Electric scooters should be allowed on Britain’s roads for the first time, minister says 

Electric scooters should be allowed on Britain's roads for the first time, minister says 

Britain’s roads look set to be flooded with a host of new electric vehicles as the Government today announces a radical review of transport laws dating back 180 years. 

Electric Scooters are just one of many battery-powered “micromobility” devices currently banned from roads, pavements and cycle lanes by legislation originally written in 1835 for the horse and carriage. 

Others include hoverboards, u-wheels and e-skateboards, some of which can reach 45mph. 

But pressure to reduce both car numbers and pollution on city streets has driven the Government to announce its biggest transport review for decades, which will also examine how cargo bikes and autonomous vehicles can reduce the burden of traffic in city centres.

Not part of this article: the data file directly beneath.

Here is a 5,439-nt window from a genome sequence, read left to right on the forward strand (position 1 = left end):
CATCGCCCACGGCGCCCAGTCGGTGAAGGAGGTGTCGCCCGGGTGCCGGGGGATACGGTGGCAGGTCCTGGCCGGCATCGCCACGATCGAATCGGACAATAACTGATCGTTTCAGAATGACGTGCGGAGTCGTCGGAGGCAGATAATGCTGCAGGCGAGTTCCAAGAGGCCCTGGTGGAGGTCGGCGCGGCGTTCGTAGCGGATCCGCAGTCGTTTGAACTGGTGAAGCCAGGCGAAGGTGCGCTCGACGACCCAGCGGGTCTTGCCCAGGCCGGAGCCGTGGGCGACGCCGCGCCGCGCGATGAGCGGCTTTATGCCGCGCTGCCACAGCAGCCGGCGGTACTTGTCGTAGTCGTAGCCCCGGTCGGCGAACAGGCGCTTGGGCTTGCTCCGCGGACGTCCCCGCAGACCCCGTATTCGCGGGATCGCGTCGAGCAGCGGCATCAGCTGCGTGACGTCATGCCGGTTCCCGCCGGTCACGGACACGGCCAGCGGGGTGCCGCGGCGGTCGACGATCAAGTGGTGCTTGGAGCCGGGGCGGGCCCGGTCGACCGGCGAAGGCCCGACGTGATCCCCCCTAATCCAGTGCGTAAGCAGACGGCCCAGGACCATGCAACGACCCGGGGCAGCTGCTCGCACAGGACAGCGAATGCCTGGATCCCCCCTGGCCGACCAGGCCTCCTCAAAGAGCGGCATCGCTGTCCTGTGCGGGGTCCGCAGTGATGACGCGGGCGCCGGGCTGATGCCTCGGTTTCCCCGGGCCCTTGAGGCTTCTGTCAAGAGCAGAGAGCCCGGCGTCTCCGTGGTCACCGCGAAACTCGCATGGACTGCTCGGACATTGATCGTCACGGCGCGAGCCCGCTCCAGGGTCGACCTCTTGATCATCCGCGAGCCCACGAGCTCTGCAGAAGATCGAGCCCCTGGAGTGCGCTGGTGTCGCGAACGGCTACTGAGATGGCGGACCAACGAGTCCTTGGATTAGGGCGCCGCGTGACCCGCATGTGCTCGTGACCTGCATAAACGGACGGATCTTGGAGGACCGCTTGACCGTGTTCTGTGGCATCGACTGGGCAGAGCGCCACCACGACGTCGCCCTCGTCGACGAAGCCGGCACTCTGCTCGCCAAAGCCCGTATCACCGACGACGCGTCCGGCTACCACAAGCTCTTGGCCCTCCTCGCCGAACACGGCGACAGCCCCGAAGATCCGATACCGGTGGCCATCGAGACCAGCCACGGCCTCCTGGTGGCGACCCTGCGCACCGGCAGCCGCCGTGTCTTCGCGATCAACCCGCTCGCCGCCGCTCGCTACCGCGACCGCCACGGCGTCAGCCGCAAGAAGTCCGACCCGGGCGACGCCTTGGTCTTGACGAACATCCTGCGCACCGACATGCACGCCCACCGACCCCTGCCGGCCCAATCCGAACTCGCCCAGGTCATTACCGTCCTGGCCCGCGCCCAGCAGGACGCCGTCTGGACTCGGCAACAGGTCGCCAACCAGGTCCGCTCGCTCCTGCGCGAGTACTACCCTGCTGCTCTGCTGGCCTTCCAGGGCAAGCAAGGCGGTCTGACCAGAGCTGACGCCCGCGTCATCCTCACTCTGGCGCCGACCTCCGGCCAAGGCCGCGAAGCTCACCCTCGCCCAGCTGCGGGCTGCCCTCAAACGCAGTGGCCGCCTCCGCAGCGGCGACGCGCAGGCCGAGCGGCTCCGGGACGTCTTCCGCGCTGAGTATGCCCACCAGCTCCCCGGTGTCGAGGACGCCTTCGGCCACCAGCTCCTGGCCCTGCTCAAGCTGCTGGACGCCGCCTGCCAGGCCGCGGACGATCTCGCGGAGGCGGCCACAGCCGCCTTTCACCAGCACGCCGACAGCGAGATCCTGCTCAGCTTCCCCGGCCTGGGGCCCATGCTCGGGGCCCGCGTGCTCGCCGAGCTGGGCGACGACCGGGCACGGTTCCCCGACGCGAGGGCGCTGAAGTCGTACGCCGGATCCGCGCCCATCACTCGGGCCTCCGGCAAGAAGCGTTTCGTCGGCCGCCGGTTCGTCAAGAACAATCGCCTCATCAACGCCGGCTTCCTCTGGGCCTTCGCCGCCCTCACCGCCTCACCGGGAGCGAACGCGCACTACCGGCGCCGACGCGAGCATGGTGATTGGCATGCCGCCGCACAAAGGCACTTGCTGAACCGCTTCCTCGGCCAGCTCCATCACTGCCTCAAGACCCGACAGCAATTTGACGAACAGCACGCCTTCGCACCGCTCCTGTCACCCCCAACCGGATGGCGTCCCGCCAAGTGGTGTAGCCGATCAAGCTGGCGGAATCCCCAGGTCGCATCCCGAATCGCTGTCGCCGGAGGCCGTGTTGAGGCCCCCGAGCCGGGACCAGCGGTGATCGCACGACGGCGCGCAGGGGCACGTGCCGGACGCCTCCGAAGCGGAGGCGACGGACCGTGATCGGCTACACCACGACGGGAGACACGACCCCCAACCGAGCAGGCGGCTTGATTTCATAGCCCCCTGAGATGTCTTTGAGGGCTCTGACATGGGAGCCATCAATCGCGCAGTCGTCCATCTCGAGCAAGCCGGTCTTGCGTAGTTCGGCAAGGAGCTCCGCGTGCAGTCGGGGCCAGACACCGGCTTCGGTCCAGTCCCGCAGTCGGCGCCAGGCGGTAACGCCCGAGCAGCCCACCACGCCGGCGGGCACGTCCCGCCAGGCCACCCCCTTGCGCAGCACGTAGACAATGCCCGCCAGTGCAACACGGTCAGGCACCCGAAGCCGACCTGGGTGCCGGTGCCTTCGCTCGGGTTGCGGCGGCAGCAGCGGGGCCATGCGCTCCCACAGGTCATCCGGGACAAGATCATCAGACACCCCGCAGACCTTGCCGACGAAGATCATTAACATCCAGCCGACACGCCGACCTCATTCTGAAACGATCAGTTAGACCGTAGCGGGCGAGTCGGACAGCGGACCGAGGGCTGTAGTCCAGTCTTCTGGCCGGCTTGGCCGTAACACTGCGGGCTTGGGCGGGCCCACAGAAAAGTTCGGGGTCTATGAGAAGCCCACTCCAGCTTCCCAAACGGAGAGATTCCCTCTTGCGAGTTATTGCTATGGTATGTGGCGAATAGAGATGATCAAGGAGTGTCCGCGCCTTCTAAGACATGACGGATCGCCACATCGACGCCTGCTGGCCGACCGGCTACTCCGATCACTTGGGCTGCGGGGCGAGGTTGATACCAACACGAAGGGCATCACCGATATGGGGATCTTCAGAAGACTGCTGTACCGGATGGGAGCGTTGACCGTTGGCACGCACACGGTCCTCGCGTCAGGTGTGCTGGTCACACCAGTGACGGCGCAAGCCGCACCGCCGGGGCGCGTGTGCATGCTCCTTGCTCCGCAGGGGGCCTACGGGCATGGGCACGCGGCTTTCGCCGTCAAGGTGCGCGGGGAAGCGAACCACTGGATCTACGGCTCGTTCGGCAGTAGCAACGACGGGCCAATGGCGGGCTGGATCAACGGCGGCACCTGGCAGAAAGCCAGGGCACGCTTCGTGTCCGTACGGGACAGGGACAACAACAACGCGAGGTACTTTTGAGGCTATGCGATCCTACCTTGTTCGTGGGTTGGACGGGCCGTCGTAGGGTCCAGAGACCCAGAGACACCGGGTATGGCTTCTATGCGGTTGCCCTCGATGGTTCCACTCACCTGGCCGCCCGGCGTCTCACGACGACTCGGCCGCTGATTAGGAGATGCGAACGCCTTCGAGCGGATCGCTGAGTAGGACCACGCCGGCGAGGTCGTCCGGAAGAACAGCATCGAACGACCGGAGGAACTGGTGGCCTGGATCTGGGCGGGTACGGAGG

The result of the review has huge sums riding on it, as e-scooter rental companies such as Lime and Bird have built multi-billion dollar valuations by expanding their services to cities around the world – except in Britain.

“In some respects we’re world leading, but in some respects we’re behind the curve,” said the Future of Mobility Minister Jesse Norman. 

He recognised that the potential legalisation of a host of new transport devices could unleash a new battle on Britain’s congested streets, where pedestrians, cyclists and drivers regularly spar already.

“It’s a thoroughly contested area,” he said, noting that many commuters were in any case taking the law into their own hands: “We’ve got people riding these things on pavements, in cycle lanes and on streets. Safety is important. I want to be sure we’re not encouraging anything that creates road hazard. You have to be careful about how you intervene. The possibility of creating new problems is high.”

One such new problem was raised yesterday in the Commons by Simon Hoare, Tory MP for North Dorset, who warned that horses and their riders were being put at risk by electric cars, which can creep up silently on the animals and spook them. Mr Hoare said such vehicles were a “huge problem for riders”.  

And last autumn, one 15-year-old boy even had six penalty points awarded against his future driving licence after he was stopped in Middlesborough riding his scooter at dangerous speeds.

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